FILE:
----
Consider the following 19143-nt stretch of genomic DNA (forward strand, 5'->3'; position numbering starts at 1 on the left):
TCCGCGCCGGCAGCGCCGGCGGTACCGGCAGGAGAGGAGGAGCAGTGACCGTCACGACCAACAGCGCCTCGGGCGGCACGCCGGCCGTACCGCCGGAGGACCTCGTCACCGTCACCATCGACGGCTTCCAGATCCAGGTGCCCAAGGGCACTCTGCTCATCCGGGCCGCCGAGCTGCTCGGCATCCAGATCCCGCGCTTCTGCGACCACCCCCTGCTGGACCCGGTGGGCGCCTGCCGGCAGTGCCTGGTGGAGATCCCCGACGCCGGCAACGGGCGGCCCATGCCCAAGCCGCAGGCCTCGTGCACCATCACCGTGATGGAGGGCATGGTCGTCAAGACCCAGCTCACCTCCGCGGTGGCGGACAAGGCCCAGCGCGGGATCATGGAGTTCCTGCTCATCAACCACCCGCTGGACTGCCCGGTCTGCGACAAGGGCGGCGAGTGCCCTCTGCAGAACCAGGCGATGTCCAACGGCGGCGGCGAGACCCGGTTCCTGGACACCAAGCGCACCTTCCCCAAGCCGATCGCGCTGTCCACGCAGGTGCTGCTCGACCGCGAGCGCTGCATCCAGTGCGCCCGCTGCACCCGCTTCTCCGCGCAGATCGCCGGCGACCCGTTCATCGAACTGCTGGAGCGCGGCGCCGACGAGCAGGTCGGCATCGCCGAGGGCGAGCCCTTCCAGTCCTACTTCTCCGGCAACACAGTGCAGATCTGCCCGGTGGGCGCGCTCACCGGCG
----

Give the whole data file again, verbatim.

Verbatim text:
Consider the following 19143-nt stretch of genomic DNA (forward strand, 5'->3'; position numbering starts at 1 on the left):
TCCGCGCCGGCAGCGCCGGCGGTACCGGCAGGAGAGGAGGAGCAGTGACCGTCACGACCAACAGCGCCTCGGGCGGCACGCCGGCCGTACCGCCGGAGGACCTCGTCACCGTCACCATCGACGGCTTCCAGATCCAGGTGCCCAAGGGCACTCTGCTCATCCGGGCCGCCGAGCTGCTCGGCATCCAGATCCCGCGCTTCTGCGACCACCCCCTGCTGGACCCGGTGGGCGCCTGCCGGCAGTGCCTGGTGGAGATCCCCGACGCCGGCAACGGGCGGCCCATGCCCAAGCCGCAGGCCTCGTGCACCATCACCGTGATGGAGGGCATGGTCGTCAAGACCCAGCTCACCTCCGCGGTGGCGGACAAGGCCCAGCGCGGGATCATGGAGTTCCTGCTCATCAACCACCCGCTGGACTGCCCGGTCTGCGACAAGGGCGGCGAGTGCCCTCTGCAGAACCAGGCGATGTCCAACGGCGGCGGCGAGACCCGGTTCCTGGACACCAAGCGCACCTTCCCCAAGCCGATCGCGCTGTCCACGCAGGTGCTGCTCGACCGCGAGCGCTGCATCCAGTGCGCCCGCTGCACCCGCTTCTCCGCGCAGATCGCCGGCGACCCGTTCATCGAACTGCTGGAGCGCGGCGCCGACGAGCAGGTCGGCATCGCCGAGGGCGAGCCCTTCCAGTCCTACTTCTCCGGCAACACAGTGCAGATCTGCCCGGTGGGCGCGCTCACCGGCG